If you have read the website, you know I am a big fan of documentation.
The documents you have for your car separate it from the clones, recreations and wannabees.
Documentation is what gives the car value and protects a valuable investment.
Putting together a documentation book is not difficult.
I recommend that you keep the original documents in a safe place. If you take your documents to a car show, guard them closely.
I most cases, judges enjoy seeing supporting documentation. They do not like to look at endless pages of restoration pictures or receipts for parts, so you can leave those home.
Let me show you what a documentation book looks like. This is the book for my own GT500KR. The excellent documentation was one of the reasons I originally purchased
I first saw # 3206 at a Shelby convention in 1991. "That's cute someone painted that KR orange", I thought. When I examined the car, I found the owner had
placed a copy of the original build sheet on the dash. It did not list a color code. It did list a special paint code "WT 5185". When I questioned the Shelby Club, I found
they had very little information on special paint cars. It didn't take me long to determine the original color was orange.
The documents were the key.
I like to organize my book chronologically.
So, where was the car from 1968 until 1991? The owner had some information. This information included the three previous owner's names, some correspondences and copies of old photographs.
It was an excellent start.
I am not aware of any one place where you can get ownership history for your car. It will require some detective work
on your end. You should look for all the documents listed on this website. I recommend you work both backward and forward to
fill in the gaps. Writing to the states where your car was registered can be helpful. In 1991, I wrote to four states and received documents from all of them.
You can expect mixed results. You are also going to find some previous owners have passed away or are unavailable.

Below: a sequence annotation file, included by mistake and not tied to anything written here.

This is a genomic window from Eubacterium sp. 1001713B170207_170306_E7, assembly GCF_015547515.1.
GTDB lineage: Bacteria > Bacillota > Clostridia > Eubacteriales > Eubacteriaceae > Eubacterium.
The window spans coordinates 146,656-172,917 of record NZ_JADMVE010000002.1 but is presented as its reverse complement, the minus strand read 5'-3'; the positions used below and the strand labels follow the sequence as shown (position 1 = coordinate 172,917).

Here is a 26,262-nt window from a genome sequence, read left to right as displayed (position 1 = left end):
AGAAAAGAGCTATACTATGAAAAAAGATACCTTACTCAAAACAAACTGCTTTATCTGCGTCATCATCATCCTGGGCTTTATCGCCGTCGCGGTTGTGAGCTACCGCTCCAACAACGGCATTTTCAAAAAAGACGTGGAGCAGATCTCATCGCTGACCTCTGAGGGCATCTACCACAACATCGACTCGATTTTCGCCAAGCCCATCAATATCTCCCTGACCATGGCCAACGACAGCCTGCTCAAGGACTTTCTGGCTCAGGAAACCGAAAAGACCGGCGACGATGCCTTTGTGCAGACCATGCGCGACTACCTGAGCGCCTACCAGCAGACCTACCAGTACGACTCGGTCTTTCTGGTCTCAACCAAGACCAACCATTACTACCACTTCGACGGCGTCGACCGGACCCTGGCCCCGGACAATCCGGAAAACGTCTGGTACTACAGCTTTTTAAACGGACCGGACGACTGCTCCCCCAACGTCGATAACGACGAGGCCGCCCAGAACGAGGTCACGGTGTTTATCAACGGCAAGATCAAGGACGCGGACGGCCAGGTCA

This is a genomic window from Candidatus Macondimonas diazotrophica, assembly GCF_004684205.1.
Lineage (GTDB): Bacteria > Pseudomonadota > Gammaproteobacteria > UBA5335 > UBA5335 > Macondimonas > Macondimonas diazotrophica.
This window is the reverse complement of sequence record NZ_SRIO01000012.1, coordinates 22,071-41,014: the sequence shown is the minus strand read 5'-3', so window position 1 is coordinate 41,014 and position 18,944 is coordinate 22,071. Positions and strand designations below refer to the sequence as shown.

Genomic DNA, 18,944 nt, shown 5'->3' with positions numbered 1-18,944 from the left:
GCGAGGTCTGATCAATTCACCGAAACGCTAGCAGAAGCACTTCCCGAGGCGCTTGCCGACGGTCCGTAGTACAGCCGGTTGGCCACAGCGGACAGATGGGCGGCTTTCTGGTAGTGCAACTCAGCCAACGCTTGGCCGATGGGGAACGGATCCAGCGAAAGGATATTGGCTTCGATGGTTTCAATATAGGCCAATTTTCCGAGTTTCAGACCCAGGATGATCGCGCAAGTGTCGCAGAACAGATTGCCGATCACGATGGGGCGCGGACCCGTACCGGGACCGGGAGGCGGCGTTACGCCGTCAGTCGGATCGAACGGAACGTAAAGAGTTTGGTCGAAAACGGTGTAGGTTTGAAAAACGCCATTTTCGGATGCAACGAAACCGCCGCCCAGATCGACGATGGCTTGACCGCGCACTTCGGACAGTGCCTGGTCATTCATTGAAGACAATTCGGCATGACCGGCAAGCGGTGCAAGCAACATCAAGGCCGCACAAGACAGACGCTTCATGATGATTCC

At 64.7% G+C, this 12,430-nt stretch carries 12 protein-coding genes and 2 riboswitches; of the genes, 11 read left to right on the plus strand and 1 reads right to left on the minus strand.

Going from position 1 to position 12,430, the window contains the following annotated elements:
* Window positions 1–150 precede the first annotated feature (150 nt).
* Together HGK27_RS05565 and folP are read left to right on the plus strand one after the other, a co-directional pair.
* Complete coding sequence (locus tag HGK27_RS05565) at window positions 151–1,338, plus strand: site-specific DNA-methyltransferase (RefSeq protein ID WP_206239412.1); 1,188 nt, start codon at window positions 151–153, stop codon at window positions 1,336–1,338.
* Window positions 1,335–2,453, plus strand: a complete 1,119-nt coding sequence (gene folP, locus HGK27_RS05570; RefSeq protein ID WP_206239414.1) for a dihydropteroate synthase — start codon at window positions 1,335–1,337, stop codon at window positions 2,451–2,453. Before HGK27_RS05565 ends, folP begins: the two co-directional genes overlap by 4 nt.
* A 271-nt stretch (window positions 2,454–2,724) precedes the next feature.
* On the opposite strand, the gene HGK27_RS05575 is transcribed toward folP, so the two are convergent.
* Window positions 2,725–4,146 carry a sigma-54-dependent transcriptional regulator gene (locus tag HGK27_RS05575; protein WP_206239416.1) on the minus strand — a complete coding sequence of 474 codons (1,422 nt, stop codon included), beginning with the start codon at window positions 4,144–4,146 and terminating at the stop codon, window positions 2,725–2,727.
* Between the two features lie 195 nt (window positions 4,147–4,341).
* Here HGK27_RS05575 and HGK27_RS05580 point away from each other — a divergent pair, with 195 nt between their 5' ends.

You can appreciate now, why the best documented cars are the most valuable and sought after.
Here the other documents I have collected for # 3206 and where they came from:
Original AO Smith shipping ledger (SAAC)
Special Paint Technical Letters (SAAC)
Original Build Sheet (with car)
Original Dealership Purchase Order (with car)
Original Dealer rebate document (SAAC)
Original Schmidt Ford advertisements (Baltimore newspapers)
Original Sales Invoice (with car)
Maryland Title (NC DMV)
Drag Racing photograph (with car)
Application for NC Title (NC DMV)
North Carolina Title (AZ DMV)
Photographs at Lafayette Ford in North Carolina (with car)
Application for AZ title (AZ DMV)
Arizona Emissions Certification (AZ DMV)
Arizona Title (AZ DMV)
Bank Letter from 1975 (AZ DMV)
427 Medium Riser spec sheet handwritten (previous owner/with car)
Letter from first to second owner (with car)
Photographs of car in Germany (with car)
Military orders and Import papers (IL DOT)
Application for Illinois Title (IL DOT)
Illinios Title (IL DOT)
Texas Tax receipts (with car)
Wisconsin Application for title (copied before turn-in)
Ford Customer Service "999" report (Ford Motor Company)
Marti Report (Kevin Marti/ Marti Auto Works)
Okay, I admit, that is a little excessive and you probably aren't going to find all that. But, you get the idea. All the documents are stored in a three ring binder. Each document has its own
clear page protector. I don't recommend laminating or sealing originals.
This is the build history "999" report. It is available from Ford for $17-46, depending on which report you want. It takes 4-6 weeks to receive.
I have found these reports to be somewhat unreliable when it comes to options. The Ford Shop Gear number is 1-877-247-0195.
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